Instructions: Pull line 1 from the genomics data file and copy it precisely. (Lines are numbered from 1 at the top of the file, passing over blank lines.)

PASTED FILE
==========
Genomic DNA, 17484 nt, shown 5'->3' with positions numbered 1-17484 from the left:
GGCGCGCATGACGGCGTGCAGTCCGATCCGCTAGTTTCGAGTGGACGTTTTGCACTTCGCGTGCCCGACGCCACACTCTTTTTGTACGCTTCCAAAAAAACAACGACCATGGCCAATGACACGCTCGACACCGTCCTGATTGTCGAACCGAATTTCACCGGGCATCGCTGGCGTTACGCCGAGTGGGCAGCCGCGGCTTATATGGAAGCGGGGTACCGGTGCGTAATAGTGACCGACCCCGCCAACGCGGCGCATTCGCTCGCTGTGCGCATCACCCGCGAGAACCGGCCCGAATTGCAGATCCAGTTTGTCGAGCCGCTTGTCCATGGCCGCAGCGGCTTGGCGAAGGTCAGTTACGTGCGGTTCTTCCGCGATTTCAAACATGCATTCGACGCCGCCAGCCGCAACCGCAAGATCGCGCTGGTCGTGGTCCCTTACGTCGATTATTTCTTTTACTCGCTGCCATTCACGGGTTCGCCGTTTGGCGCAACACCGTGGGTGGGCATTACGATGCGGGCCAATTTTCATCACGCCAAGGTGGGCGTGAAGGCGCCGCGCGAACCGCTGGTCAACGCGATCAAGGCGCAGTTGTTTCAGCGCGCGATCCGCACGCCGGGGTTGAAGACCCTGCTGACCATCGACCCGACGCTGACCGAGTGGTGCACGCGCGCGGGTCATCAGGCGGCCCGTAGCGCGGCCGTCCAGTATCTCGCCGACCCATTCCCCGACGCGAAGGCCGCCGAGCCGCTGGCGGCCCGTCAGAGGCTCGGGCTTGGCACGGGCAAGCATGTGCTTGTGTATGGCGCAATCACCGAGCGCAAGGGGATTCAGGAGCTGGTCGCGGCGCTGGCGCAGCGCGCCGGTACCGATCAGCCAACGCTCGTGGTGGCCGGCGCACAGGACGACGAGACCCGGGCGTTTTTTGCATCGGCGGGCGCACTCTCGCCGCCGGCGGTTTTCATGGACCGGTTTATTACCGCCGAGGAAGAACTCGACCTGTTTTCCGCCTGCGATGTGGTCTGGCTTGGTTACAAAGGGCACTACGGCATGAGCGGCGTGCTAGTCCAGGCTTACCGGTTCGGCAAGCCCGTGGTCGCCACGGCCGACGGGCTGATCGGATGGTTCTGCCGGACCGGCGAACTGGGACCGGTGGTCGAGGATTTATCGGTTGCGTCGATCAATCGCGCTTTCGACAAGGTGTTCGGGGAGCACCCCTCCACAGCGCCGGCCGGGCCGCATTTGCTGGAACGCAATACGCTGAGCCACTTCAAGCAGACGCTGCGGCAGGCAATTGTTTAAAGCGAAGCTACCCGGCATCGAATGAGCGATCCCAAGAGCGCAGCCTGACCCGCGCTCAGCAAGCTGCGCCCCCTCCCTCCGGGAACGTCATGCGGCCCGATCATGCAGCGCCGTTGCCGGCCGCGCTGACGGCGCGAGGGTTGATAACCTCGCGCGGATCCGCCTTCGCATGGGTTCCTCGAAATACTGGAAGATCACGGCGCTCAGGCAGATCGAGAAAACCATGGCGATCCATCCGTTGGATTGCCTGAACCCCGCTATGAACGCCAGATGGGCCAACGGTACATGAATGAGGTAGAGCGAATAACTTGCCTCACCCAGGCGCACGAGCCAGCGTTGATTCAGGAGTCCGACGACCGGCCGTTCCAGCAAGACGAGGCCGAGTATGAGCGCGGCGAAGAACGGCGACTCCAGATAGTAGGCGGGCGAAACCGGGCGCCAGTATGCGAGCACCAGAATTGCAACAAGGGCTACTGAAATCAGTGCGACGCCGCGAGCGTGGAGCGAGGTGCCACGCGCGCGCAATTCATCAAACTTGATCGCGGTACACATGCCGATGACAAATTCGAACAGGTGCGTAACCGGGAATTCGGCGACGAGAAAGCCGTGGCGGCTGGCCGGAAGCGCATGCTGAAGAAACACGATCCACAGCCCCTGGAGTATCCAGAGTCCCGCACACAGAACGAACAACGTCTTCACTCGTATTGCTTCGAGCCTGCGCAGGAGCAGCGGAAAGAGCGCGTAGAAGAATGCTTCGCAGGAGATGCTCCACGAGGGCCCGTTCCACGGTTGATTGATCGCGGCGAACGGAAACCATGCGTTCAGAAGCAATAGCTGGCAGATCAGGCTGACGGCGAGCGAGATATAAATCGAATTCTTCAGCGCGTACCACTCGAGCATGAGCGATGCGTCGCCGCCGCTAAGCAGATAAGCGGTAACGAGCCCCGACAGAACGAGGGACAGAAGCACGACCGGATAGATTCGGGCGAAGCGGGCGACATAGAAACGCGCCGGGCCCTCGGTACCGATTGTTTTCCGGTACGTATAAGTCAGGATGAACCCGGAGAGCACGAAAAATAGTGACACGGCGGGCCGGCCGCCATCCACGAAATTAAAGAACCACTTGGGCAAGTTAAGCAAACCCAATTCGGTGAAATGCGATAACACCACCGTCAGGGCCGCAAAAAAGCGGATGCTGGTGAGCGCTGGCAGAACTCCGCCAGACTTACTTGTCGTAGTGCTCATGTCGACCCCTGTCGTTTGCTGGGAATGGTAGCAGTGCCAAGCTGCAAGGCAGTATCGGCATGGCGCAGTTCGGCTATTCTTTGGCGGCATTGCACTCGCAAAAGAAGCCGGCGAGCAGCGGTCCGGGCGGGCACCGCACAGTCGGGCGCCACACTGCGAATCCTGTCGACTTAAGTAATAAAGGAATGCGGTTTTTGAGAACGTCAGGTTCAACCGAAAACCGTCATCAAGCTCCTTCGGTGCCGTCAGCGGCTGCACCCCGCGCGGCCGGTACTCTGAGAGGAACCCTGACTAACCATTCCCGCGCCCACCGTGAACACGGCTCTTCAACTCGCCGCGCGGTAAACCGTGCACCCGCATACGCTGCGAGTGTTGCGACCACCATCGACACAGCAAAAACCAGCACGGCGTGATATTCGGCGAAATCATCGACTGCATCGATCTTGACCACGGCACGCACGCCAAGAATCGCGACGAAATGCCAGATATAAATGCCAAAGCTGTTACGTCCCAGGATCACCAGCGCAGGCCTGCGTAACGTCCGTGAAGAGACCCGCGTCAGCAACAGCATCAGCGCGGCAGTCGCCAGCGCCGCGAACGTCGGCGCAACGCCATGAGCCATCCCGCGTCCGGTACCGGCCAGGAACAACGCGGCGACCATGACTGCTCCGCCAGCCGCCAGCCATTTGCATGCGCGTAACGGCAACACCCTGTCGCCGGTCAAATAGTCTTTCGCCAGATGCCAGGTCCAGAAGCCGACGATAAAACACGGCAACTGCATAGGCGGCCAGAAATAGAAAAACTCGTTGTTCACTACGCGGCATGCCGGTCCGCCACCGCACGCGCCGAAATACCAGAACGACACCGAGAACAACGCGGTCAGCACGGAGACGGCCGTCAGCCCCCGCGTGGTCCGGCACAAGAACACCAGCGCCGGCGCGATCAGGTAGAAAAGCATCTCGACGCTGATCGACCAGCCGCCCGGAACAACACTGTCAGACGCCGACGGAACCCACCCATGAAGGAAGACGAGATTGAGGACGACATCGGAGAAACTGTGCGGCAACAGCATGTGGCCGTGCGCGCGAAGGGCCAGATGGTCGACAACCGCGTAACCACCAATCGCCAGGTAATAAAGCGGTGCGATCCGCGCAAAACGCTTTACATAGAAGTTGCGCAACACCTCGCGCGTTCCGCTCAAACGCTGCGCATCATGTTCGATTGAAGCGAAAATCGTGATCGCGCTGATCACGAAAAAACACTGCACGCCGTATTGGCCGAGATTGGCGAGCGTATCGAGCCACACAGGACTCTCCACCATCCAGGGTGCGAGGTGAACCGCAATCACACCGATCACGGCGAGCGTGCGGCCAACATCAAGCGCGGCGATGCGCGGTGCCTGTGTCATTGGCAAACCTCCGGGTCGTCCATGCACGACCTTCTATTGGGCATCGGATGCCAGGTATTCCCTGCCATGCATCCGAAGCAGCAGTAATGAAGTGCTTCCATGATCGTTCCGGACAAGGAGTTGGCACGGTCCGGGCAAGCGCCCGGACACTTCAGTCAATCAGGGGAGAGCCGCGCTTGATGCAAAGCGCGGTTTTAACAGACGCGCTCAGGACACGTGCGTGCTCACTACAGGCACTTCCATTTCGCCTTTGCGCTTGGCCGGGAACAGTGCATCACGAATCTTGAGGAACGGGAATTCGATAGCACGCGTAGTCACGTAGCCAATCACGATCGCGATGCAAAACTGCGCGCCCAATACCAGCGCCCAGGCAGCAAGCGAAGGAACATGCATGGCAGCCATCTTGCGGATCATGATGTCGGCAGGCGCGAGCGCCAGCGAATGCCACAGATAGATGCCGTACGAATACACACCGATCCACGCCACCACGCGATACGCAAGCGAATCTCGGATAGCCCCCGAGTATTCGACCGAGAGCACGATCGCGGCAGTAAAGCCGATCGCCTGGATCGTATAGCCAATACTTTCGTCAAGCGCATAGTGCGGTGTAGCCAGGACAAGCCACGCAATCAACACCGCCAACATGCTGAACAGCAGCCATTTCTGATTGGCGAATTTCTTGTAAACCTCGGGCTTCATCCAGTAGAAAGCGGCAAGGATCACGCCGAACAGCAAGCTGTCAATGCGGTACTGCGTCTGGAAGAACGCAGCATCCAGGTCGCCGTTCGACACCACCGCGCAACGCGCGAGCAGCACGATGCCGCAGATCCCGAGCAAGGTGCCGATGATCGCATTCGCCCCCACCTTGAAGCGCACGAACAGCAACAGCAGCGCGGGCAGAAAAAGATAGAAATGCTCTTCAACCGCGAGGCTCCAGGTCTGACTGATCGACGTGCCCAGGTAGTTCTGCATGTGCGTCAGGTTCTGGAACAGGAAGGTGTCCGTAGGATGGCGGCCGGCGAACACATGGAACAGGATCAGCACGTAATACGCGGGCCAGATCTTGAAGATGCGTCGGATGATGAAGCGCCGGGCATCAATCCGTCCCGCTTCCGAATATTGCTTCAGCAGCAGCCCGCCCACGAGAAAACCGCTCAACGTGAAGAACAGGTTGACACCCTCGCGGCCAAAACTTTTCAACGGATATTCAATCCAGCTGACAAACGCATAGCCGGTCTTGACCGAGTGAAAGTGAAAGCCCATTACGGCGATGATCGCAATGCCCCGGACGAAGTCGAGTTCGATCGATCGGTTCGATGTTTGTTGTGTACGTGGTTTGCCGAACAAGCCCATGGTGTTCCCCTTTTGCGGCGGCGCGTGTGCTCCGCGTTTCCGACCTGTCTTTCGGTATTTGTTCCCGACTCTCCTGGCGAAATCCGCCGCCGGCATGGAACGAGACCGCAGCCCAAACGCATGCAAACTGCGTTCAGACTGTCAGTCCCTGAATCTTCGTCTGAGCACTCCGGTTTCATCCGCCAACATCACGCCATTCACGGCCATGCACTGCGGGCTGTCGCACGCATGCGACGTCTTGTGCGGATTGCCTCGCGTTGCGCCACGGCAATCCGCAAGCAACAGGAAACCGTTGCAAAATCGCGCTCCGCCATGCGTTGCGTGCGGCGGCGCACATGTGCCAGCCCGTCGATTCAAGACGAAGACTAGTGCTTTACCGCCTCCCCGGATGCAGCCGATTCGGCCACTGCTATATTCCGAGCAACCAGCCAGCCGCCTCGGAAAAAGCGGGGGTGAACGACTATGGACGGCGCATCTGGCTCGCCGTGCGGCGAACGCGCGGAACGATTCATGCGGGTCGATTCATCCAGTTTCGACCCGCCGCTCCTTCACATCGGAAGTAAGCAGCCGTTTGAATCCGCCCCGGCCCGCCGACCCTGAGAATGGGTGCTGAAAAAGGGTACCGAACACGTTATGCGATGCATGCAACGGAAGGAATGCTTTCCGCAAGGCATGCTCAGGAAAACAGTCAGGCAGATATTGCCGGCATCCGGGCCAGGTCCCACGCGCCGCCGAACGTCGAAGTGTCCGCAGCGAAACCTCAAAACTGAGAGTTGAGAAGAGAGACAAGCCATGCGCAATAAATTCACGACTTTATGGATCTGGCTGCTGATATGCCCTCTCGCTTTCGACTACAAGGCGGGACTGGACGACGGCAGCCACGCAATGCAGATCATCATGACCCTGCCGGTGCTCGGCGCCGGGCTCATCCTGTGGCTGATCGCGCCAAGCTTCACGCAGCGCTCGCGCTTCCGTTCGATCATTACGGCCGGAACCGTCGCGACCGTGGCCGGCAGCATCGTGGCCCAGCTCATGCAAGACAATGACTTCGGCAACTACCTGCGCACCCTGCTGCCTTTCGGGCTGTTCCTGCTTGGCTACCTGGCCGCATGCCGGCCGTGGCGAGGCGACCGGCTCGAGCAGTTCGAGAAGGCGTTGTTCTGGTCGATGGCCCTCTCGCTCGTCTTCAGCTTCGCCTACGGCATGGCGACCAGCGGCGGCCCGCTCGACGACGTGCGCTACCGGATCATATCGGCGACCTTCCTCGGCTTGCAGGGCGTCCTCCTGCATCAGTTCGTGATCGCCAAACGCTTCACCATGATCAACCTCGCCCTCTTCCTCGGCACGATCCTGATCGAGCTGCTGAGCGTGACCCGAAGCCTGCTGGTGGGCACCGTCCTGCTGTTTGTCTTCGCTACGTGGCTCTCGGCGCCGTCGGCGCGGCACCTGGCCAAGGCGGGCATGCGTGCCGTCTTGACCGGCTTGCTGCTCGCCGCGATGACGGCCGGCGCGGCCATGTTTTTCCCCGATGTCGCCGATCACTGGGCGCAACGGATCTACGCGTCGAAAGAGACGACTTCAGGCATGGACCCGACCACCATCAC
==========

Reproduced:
Genomic DNA, 17484 nt, shown 5'->3' with positions numbered 1-17484 from the left: